• I use 4 gal sugar washes in my 5 gal still. the thermometer sensor does not reach the wash. i run it at a constant 200 degrees. The first pint comes in at a very high alch content Then understandably it decreases. It’s har to get a quart of product. It also takes forever. Forever. should i use a thermometer with a longer sensor. I would like more production in less time. any suggestions are eagerly welcomed.

    Posted by kurt petersen on October 18, 2023
  • where do you find the answers to all of the questions thanks Dexter

    Posted by dexter Moen on January 10, 2022
  • Do the math roger

    Posted by Rogers an idiot on January 27, 2021
  • How would you flavor this recipe? Would you just soak say apple or pineapple in the jar afterwards?

    Posted by Pmac on January 20, 2021
  • I make Absinthe and only use cane sugar to make the base alcohol with. Lately – the past couple of months – I’ve been inverting the sugar before pitching the yeast, which cuts the fermentation time in about half (the yeast don’t have to work to separate the glucose and fructose so all their energy goes to co2 and alcohol production). But yesterday, I made a small bit of wash – 2 gallons (was my last bag of sugar) with potential alcohol of 12.5%. I inverted the sugar, then used more than usual yeast – Red star dady – and double the yeast nutrient I normally use (diamonium phosphate and urea) and this morning the potential alcohol on my hydrometer read below zero! I couldn’t f-ing believe my eyes. A full fermentation in less than 24 hours!

    Has anyone else ever had this happen before? I’m trying to reproduce the results now with 5 gallons of wash, and it seems to be working. Unbelievable. Please let me know if anyone out there has had this happen before.

    Posted by Sutter Schwieso on December 02, 2020
  • I made this twice. Problem if i put it today in my tractor, i can only use him the folowing day. What seems to be the problem.

    Posted by Pieter Voigt on December 01, 2020
  • Raisins work well as yeast food have bin playing with shine for many years and all the so called yeast foods,ie tomato paste dead yeast,dap but raisins seem to give highest yeeld.follow clawhamer recipe and you will be very pleased. Regards from cactus jack down under in australia

    Posted by CActus jAck on February 04, 2020
  • top

    Posted by Pedro on December 16, 2019
  • What about dumping the tailings of your last run in a new batch of mash, sort of like sour dough starter ?

    Posted by on November 18, 2019



    Posted by rob on September 16, 2019
  • Not that I would ever do any illegal distilling, but when I hear you need nutrients for the yeast besides sugar, would malt extract syrup for beer work if you added a pound or so into a 5 (6 to start) gallon sugar wash? maybe using 10 lbs of refined sugar made into a syrup? Too much? Is the inversion process worth the trouble? the person asking is Using distillers yeast.

    Posted by on July 29, 2019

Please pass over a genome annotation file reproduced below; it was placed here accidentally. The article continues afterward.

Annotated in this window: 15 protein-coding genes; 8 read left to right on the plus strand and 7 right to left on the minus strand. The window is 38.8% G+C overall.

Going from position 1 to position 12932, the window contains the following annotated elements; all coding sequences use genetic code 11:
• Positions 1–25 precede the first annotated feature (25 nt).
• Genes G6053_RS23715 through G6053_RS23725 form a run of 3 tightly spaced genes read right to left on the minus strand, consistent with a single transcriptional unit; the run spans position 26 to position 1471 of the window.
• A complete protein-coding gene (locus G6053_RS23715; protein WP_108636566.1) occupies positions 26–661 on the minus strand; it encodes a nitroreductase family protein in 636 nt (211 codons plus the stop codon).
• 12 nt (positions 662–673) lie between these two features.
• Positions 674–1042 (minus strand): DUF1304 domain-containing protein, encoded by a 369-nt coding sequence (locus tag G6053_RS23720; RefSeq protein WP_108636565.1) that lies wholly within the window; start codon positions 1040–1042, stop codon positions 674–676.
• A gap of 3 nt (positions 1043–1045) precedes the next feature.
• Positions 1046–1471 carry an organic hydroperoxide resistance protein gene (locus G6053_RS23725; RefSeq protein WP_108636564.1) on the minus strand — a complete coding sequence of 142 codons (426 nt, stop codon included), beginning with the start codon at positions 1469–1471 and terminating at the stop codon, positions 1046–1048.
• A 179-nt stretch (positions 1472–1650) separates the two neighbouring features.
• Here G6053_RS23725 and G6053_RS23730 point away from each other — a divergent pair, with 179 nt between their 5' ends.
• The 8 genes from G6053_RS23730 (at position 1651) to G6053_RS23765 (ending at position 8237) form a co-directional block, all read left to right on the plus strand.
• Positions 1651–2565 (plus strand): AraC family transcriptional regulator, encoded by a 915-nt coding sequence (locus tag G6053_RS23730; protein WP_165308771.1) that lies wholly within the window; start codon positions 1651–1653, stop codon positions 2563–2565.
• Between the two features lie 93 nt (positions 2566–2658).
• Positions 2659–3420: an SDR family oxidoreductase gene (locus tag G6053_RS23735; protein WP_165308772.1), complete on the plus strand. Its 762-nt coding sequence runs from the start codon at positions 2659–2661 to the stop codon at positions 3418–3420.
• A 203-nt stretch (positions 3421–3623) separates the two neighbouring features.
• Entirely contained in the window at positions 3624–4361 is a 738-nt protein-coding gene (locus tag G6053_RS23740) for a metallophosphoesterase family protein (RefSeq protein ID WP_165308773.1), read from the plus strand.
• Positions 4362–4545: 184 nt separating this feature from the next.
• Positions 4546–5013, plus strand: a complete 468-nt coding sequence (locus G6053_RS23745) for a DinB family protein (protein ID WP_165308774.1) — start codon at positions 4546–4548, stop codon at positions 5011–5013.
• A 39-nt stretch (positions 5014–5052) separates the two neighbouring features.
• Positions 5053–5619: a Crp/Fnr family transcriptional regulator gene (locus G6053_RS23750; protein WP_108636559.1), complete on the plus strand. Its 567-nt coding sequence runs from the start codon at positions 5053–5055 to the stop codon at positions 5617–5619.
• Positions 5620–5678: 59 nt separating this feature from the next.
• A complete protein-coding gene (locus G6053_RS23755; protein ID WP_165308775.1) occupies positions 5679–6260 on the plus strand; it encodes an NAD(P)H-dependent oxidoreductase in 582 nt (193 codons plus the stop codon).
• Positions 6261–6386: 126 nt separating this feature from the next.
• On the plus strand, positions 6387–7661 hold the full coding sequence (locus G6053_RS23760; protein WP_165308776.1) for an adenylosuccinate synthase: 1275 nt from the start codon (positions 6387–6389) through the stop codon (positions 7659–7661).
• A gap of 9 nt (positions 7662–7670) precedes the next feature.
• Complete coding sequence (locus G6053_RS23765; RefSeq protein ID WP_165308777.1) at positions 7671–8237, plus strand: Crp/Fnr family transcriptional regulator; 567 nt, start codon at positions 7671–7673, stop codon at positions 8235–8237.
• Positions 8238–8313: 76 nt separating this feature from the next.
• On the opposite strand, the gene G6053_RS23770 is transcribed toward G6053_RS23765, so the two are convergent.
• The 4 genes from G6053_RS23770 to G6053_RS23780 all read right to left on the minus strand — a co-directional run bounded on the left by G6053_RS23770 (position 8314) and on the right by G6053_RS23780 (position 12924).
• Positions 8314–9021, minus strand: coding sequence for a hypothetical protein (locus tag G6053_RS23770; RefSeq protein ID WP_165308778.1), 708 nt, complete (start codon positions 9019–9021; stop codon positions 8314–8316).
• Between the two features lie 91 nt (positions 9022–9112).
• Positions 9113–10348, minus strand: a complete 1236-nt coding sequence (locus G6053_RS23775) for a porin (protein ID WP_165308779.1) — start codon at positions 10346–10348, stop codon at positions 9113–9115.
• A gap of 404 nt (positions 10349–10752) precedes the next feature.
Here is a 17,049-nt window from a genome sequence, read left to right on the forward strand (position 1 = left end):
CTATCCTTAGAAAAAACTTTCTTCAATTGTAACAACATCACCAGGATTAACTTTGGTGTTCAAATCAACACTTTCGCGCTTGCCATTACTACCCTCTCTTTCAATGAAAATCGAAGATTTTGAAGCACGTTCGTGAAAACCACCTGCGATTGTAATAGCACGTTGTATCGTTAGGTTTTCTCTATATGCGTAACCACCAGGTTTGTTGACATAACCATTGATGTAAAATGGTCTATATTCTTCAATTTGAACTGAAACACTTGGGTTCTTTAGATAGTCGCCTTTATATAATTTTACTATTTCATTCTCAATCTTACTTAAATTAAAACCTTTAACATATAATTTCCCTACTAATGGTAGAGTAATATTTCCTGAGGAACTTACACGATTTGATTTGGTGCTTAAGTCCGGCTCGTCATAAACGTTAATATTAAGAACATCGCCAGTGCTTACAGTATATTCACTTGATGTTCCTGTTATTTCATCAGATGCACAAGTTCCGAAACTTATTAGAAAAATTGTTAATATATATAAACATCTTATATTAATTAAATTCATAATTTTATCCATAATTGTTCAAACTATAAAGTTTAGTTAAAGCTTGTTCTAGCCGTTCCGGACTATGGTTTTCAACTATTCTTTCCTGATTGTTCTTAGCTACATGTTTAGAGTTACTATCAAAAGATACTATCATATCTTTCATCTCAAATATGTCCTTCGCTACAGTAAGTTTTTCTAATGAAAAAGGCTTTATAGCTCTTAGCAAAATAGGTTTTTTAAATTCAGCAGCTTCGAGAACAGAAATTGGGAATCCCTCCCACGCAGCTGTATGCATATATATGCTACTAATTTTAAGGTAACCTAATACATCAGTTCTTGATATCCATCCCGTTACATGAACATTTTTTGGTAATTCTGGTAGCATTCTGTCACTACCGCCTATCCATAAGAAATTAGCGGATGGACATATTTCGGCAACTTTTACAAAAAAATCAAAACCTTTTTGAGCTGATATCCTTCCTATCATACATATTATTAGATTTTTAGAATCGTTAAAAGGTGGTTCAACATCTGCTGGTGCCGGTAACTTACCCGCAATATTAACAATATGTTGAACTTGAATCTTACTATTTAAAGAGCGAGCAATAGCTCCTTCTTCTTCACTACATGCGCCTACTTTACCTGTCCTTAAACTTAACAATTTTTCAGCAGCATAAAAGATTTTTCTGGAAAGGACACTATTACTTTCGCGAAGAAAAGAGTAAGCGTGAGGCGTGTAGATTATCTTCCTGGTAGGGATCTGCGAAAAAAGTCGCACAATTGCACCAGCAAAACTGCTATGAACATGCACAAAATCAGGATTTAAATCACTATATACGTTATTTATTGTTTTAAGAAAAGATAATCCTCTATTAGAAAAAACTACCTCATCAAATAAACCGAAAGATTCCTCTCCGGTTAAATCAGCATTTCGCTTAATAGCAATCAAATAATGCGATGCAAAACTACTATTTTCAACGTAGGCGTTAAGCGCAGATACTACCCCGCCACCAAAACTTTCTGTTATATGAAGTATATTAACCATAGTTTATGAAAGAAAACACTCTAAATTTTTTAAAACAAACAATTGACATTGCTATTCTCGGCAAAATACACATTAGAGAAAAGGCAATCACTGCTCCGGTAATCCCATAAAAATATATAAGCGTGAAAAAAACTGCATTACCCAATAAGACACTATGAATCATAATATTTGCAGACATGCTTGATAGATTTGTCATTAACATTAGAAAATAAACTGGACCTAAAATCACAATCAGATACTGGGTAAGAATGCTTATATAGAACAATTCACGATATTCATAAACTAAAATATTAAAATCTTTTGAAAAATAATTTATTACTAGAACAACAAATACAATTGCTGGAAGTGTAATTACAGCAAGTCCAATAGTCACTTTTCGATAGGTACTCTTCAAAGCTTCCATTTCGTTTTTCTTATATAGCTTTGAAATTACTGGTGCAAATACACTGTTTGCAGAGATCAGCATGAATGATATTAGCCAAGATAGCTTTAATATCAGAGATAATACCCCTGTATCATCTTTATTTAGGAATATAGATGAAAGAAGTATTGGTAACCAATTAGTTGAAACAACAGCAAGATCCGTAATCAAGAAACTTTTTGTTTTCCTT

• When ru
    nning my mash it turns out out high the first pint then it drops down to 89 what the problem with mash

    Posted by Jimmy on July 09, 2019
  • I am curious why you use wine yeast instead of distillers.

    Posted by Tony on April 10, 2019
  • Does the sugar shine have the same nastys in it. Like acid tone me tho all and so. Should you make the cuts as usual. What precaution should take if you want to distill your vodka twice and what will be the benefit. At. What proof should you turn your still off.

    Posted by Denny Senters on June 26, 2018
  • Does the sugar shine have the same nastys in it. Like acid tone me tho all and so. Should you make the cuts as usual. What precaution should take if you want to distill your vodka twice and what will be the benefit. At. What proof should you turn your still off.

    Posted by Denny Senters on June 26, 2018
  • what you can do is run it through a brita filter. i had the same thing happen to me, also next time dont distill so high keep it between about 167 – 180 degrees and you wont get thatcloudy stuff.

    Posted by brucegibson on February 05, 2018
  • Do I need nutrients in a sugar mash ..theirs 2 sugar recipes on this site! Guess what one I did?!?
    It’s been 8hrs since I put my mash together is it too late to add raisins for nutrients

    Posted by DOug on September 25, 2017
  • There is a native recipe in Alaska that I have found useful.

    USE A FIVE GALLON BUCKET AND FILL TO NEAR TOp (leave enough room for bubbles & Sugar)

    Stir 6 cups granulated sugar in.

    While water is still too hot for yeast, stir a lot. The bucket should leave a couple inches for yeast flare up.

    Now that it is ready, and lukewarm,
    Add 3/4th’s cup of fleichmanns bread yeast. When it rises and bubbles up,
    Lightly poor a honey on top of the foamy bubbles.

    do not stir in yet. Allow the risen yeast to work directly with your honey. Use plastic and string for an airlock.

    For best results 70 F• and rapped in blanket.

    If no honey, use 7 cups sugar, and 1/2 after foam.

    Wait a week and it clears. also, if you mass produce this, you can mass distill it!

    Posted by ELly on September 10, 2017

Leave a comment

Please note, the design of our website does not allow us to respond directly to blog comments. Please email us directly regarding questions about products. We don't answer questions about recipes, procedures, etc. However, feel free to leave a comment or respond to comments made by others!

Enter your email address below and we'll send you a free eBook on how to get started with brewing or distilling!